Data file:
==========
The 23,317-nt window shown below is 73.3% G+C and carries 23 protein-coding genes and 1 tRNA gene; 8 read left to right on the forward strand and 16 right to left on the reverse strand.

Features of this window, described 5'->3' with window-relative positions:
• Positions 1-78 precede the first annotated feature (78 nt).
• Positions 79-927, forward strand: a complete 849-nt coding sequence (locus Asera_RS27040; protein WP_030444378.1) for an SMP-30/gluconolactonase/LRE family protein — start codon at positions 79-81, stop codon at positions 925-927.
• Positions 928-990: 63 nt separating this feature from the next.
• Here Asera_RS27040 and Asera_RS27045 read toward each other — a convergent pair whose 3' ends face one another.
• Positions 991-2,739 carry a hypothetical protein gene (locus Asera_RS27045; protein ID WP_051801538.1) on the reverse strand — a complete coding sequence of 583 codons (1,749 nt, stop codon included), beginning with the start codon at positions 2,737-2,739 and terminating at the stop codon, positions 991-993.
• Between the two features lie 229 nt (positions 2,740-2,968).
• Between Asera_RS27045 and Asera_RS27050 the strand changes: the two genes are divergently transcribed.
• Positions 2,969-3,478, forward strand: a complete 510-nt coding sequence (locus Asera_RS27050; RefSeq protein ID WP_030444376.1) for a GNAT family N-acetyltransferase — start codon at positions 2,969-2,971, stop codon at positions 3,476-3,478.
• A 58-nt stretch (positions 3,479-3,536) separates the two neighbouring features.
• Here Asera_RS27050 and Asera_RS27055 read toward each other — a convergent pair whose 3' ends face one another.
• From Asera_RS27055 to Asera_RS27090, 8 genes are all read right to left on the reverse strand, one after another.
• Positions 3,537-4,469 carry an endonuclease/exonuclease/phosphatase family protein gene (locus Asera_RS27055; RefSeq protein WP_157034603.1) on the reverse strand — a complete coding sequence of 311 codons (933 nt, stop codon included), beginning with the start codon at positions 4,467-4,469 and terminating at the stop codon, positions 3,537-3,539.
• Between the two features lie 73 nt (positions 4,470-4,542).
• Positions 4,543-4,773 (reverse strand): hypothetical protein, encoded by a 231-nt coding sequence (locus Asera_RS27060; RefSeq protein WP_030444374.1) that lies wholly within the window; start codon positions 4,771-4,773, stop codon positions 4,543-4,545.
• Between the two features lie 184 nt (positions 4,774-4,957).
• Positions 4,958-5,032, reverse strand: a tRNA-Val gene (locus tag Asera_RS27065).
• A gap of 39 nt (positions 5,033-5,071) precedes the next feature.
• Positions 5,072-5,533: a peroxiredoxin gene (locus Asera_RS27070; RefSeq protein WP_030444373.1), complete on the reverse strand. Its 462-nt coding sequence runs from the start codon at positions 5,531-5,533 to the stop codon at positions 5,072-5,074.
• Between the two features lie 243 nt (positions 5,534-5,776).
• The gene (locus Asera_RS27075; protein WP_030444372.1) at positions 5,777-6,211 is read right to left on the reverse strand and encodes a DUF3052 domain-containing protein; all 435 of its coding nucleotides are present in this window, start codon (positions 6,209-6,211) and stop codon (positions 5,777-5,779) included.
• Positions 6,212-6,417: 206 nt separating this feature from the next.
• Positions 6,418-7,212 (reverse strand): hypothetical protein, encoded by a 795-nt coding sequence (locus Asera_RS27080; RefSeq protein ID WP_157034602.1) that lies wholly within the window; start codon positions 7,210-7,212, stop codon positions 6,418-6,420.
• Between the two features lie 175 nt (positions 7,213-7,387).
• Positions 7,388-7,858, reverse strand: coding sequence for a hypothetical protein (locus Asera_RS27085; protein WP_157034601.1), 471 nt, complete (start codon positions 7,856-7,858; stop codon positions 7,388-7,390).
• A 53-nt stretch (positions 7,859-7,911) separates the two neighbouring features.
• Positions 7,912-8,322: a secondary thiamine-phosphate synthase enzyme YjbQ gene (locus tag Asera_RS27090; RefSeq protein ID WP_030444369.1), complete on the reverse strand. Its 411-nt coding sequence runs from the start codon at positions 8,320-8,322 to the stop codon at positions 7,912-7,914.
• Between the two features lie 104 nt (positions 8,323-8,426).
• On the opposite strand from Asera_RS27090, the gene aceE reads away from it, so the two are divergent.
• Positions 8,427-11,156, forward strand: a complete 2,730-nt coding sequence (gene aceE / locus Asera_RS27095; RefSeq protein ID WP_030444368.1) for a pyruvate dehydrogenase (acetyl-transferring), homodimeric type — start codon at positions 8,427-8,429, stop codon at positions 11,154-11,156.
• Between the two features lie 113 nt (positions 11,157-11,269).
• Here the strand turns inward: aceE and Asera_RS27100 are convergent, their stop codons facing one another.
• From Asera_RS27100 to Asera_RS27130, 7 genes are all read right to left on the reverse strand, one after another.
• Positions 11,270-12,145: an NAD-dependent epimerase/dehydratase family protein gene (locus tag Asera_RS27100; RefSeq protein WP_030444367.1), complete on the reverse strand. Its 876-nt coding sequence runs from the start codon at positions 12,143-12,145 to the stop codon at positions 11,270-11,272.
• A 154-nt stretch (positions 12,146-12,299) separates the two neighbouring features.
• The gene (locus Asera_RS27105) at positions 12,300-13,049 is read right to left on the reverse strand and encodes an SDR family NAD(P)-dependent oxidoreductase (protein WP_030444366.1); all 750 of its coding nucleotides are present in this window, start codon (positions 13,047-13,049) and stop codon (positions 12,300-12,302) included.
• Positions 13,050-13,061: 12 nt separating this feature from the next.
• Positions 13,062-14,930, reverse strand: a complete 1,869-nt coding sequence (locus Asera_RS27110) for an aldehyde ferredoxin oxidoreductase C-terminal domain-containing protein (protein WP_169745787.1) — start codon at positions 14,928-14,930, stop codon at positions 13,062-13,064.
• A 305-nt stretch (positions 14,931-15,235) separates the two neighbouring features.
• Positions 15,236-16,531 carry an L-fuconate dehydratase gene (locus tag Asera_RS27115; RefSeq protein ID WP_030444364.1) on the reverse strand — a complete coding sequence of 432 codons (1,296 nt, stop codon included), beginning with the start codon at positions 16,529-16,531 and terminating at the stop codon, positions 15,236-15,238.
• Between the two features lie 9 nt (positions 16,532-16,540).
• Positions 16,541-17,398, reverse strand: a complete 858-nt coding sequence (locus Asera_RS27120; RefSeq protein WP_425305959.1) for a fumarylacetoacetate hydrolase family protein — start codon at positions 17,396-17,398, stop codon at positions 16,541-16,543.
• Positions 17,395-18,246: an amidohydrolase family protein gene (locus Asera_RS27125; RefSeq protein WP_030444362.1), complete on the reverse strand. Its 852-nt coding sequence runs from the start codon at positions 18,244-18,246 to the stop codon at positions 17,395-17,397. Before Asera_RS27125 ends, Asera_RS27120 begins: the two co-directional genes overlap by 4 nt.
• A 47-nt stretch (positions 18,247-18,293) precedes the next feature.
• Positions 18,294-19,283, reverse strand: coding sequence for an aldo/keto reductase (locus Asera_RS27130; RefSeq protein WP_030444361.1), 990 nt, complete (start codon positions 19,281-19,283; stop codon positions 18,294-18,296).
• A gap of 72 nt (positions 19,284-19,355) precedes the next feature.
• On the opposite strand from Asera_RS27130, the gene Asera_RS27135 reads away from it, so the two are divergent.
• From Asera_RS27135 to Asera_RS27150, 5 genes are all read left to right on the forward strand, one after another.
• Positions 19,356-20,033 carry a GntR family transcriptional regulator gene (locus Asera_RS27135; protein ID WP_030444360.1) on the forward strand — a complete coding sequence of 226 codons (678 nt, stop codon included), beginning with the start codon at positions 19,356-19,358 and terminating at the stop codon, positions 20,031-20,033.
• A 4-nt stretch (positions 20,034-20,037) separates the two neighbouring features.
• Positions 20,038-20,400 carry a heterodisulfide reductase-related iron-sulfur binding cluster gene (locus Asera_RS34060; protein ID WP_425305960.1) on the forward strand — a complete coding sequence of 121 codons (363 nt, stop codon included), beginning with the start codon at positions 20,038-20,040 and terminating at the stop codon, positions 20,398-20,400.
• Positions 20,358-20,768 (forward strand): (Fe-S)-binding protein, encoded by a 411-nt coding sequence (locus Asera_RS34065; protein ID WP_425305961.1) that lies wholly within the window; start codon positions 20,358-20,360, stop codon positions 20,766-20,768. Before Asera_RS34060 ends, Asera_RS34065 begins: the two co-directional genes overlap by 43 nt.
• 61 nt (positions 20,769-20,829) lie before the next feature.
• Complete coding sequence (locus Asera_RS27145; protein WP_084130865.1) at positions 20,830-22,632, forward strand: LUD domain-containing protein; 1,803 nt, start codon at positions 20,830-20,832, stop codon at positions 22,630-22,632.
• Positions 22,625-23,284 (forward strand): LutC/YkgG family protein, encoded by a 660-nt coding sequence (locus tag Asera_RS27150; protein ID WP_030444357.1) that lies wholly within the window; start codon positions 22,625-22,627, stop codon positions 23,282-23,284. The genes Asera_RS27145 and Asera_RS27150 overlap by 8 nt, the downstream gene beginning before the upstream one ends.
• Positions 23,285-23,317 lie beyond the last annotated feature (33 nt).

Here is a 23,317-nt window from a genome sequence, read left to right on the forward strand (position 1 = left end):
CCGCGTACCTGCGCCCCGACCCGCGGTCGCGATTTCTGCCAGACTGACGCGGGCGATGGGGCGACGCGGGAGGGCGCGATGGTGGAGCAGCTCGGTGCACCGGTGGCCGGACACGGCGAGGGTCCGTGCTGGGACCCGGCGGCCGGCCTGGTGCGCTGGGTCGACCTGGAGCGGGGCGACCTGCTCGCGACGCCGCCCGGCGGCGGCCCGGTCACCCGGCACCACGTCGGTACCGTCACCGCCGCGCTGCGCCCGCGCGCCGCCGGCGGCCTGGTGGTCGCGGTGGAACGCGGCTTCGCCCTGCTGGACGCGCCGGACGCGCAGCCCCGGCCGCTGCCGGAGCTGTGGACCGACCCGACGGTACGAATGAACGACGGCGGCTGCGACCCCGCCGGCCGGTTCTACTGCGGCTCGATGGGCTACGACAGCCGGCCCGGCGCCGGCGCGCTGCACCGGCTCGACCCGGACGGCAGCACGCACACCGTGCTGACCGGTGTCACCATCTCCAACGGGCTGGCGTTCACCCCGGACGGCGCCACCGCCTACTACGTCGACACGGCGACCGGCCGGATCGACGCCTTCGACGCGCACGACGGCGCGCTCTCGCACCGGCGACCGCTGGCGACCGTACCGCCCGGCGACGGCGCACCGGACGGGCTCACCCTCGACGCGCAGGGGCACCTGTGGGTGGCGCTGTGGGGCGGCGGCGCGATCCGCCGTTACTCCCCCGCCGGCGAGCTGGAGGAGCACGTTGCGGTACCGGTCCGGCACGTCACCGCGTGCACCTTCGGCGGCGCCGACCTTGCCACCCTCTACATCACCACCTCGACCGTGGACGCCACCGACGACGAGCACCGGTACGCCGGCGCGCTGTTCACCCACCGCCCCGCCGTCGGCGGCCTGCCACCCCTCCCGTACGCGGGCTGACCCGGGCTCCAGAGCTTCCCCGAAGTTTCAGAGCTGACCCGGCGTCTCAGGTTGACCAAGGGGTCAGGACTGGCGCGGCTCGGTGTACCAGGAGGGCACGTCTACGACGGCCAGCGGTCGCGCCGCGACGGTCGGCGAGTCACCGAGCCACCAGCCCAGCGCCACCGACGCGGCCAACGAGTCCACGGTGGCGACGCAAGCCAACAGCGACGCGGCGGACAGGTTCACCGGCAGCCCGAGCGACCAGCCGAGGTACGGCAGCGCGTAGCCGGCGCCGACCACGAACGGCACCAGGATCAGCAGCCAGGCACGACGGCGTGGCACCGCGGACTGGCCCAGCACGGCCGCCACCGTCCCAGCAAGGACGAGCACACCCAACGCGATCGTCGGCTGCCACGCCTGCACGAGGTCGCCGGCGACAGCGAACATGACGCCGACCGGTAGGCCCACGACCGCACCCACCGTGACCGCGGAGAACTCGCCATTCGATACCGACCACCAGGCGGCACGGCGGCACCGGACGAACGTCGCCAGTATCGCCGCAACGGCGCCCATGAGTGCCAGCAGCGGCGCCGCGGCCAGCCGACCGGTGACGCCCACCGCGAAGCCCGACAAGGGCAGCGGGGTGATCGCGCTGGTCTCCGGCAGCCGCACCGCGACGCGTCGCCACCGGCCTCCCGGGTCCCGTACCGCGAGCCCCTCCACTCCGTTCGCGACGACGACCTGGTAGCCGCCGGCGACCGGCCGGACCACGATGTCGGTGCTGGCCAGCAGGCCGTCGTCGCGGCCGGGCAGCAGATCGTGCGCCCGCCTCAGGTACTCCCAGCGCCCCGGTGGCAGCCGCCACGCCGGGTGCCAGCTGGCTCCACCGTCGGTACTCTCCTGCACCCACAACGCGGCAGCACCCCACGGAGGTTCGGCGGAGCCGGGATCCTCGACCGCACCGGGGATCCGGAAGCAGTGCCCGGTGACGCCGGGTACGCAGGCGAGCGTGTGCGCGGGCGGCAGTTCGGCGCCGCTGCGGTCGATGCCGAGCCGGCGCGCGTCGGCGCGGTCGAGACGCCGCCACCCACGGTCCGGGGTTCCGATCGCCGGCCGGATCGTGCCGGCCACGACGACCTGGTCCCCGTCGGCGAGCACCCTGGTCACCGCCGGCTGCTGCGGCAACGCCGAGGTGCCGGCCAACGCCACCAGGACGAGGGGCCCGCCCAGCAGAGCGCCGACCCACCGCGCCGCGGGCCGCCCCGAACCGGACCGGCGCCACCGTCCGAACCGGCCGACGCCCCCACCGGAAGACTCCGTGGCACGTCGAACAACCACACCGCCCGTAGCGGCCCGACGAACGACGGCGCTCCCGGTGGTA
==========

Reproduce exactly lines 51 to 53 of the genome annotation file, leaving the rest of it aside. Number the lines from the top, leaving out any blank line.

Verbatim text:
• A 4-nt stretch (positions 20,034-20,037) separates the two neighbouring features.
• Positions 20,038-20,400 carry a heterodisulfide reductase-related iron-sulfur binding cluster gene (locus Asera_RS34060; protein ID WP_425305960.1) on the forward strand — a complete coding sequence of 121 codons (363 nt, stop codon included), beginning with the start codon at positions 20,038-20,040 and terminating at the stop codon, positions 20,398-20,400.
• Positions 20,358-20,768 (forward strand): (Fe-S)-binding protein, encoded by a 411-nt coding sequence (locus Asera_RS34065; protein ID WP_425305961.1) that lies wholly within the window; start codon positions 20,358-20,360, stop codon positions 20,766-20,768. Before Asera_RS34060 ends, Asera_RS34065 begins: the two co-directional genes overlap by 43 nt.